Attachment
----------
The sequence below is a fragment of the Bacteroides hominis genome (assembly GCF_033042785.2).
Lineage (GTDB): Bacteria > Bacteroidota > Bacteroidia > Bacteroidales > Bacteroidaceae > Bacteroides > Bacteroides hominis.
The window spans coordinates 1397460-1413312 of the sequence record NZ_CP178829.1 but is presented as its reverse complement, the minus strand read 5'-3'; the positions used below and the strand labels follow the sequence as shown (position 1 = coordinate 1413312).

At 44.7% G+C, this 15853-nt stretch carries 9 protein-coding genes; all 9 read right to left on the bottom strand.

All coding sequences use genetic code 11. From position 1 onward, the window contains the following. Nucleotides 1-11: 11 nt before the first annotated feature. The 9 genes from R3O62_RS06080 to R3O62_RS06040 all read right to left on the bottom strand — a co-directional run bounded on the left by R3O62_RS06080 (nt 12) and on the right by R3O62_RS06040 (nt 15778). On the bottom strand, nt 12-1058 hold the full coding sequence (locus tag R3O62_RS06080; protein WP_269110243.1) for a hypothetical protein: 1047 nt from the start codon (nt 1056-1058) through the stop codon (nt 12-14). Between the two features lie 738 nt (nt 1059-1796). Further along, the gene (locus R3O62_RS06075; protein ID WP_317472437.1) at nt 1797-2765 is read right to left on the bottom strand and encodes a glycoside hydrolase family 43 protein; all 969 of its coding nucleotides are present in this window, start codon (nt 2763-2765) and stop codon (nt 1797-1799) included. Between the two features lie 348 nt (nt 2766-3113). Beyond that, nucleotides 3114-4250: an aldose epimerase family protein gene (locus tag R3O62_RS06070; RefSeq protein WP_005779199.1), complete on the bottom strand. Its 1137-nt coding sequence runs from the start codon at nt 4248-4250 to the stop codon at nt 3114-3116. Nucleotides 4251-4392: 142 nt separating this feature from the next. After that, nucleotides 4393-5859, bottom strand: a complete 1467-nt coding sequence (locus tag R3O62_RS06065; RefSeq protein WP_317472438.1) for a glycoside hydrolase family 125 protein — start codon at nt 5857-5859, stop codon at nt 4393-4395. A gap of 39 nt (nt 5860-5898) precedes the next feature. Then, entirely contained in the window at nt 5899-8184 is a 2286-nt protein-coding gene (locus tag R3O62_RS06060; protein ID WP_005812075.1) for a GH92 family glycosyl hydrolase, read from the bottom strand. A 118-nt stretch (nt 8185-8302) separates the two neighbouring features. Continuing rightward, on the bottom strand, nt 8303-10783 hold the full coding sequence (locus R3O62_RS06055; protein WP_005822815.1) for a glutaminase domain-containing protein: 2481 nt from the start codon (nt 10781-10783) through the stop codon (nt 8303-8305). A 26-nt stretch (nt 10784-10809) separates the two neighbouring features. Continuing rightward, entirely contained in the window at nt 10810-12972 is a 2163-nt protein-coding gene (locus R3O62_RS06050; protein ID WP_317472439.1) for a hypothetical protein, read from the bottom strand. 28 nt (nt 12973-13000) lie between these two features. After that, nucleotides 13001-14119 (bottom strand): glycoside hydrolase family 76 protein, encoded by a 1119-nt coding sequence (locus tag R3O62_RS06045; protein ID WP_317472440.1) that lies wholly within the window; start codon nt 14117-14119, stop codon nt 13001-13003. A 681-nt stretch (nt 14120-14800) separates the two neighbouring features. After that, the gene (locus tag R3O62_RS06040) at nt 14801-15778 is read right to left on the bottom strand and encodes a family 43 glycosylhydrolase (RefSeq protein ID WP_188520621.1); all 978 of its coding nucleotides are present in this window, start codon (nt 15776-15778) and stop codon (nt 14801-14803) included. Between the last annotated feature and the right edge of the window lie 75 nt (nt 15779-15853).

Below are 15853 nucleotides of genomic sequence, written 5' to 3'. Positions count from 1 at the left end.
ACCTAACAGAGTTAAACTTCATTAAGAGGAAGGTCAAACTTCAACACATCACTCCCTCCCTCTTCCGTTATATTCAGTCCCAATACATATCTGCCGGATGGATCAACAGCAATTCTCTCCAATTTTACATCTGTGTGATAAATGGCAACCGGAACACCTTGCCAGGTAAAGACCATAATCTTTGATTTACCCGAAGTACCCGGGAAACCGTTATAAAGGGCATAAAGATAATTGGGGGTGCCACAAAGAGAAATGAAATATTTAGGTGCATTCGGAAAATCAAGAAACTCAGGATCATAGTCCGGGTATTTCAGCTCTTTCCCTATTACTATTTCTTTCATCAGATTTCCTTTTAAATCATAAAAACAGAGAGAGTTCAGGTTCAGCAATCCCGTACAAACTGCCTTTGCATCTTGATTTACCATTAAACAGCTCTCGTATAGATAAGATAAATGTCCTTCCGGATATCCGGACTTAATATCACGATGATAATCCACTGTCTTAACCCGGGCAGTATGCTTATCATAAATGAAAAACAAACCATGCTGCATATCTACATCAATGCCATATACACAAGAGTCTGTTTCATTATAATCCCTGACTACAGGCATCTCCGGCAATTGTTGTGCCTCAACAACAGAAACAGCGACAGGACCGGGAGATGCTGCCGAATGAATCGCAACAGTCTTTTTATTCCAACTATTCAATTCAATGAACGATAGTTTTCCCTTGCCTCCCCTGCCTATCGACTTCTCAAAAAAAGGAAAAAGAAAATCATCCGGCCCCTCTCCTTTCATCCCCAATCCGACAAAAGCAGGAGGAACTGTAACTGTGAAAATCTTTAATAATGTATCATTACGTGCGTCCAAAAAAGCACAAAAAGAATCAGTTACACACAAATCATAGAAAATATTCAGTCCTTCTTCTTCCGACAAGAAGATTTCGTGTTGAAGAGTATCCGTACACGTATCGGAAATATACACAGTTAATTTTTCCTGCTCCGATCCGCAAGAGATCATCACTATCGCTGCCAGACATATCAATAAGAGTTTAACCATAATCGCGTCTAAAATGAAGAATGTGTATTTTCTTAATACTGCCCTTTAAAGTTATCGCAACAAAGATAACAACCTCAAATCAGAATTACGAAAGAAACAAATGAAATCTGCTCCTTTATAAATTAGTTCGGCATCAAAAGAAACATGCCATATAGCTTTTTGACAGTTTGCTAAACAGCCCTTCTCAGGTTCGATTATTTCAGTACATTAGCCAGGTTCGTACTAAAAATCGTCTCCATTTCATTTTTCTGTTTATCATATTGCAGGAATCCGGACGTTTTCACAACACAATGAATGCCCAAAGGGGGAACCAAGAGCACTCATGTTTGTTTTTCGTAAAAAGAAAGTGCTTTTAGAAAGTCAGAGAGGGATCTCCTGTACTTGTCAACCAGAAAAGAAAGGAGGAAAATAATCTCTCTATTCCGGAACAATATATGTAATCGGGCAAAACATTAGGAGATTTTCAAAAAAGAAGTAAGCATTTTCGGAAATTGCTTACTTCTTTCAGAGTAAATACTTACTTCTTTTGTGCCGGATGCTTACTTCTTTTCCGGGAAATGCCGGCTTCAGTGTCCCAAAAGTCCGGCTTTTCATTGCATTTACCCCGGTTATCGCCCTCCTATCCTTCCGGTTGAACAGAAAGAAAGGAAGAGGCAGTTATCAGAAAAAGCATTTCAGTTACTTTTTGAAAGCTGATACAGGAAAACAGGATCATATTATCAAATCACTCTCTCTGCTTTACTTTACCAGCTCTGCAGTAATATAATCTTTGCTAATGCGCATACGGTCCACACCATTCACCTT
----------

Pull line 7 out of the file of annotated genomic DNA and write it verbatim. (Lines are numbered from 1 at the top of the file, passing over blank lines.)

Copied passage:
ACCTAACAGAGTTAAACTTCATTAAGAGGAAGGTCAAACTTCAACACATCACTCCCTCCCTCTTCCGTTATATTCAGTCCCAATACATATCTGCCGGATGGATCAACAGCAATTCTCTCCAATTTTACATCTGTGTGATAAATGGCAACCGGAACACCTTGCCAGGTAAAGACCATAATCTTTGATTTACCCGAAGTACCCGGGAAACCGTTATAAAGGGCATAAAGATAATTGGGGGTGCCACAAAGAGAAATGAAATATTTAGGTGCATTCGGAAAATCAAGAAACTCAGGATCATAGTCCGGGTATTTCAGCTCTTTCCCTATTACTATTTCTTTCATCAGATTTCCTTTTAAATCATAAAAACAGAGAGAGTTCAGGTTCAGCAATCCCGTACAAACTGCCTTTGCATCTTGATTTACCATTAAACAGCTCTCGTATAGATAAGATAAATGTCCTTCCGGATATCCGGACTTAATATCACGATGATAATCCACTGTCTTAACCCGGGCAGTATGCTTATCATAAATGAAAAACAAACCATGCTGCATATCTACATCAATGCCATATACACAAGAGTCTGTTTCATTATAATCCCTGACTACAGGCATCTCCGGCAATTGTTGTGCCTCAACAACAGAAACAGCGACAGGACCGGGAGATGCTGCCGAATGAATCGCAACAGTCTTTTTATTCCAACTATTCAATTCAATGAACGATAGTTTTCCCTTGCCTCCCCTGCCTATCGACTTCTCAAAAAAAGGAAAAAGAAAATCATCCGGCCCCTCTCCTTTCATCCCCAATCCGACAAAAGCAGGAGGAACTGTAACTGTGAAAATCTTTAATAATGTATCATTACGTGCGTCCAAAAAAGCACAAAAAGAATCAGTTACACACAAATCATAGAAAATATTCAGTCCTTCTTCTTCCGACAAGAAGATTTCGTGTTGAAGAGTATCCGTACACGTATCGGAAATATACACAGTTAATTTTTCCTGCTCCGATCCGCAAGAGATCATCACTATCGCTGCCAGACATATCAATAAGAGTTTAACCATAATCGCGTCTAAAATGAAGAATGTGTATTTTCTTAATACTGCCCTTTAAAGTTATCGCAACAAAGATAACAACCTCAAATCAGAATTACGAAAGAAACAAATGAAATCTGCTCCTTTATAAATTAGTTCGGCATCAAAAGAAACATGCCATATAGCTTTTTGACAGTTTGCTAAACAGCCCTTCTCAGGTTCGATTATTTCAGTACATTAGCCAGGTTCGTACTAAAAATCGTCTCCATTTCATTTTTCTGTTTATCATATTGCAGGAATCCGGACGTTTTCACAACACAATGAATGCCCAAAGGGGGAACCAAGAGCACTCATGTTTGTTTTTCGTAAAAAGAAAGTGCTTTTAGAAAGTCAGAGAGGGATCTCCTGTACTTGTCAACCAGAAAAGAAAGGAGGAAAATAATCTCTCTATTCCGGAACAATATATGTAATCGGGCAAAACATTAGGAGATTTTCAAAAAAGAAGTAAGCATTTTCGGAAATTGCTTACTTCTTTCAGAGTAAATACTTACTTCTTTTGTGCCGGATGCTTACTTCTTTTCCGGGAAATGCCGGCTTCAGTGTCCCAAAAGTCCGGCTTTTCATTGCATTTACCCCGGTTATCGCCCTCCTATCCTTCCGGTTGAACAGAAAGAAAGGAAGAGGCAGTTATCAGAAAAAGCATTTCAGTTACTTTTTGAAAGCTGATACAGGAAAACAGGATCATATTATCAAATCACTCTCTCTGCTTTACTTTACCAGCTCTGCAGTAATATAATCTTTGCTAATGCGCATACGGTCCACACCATTCACCTT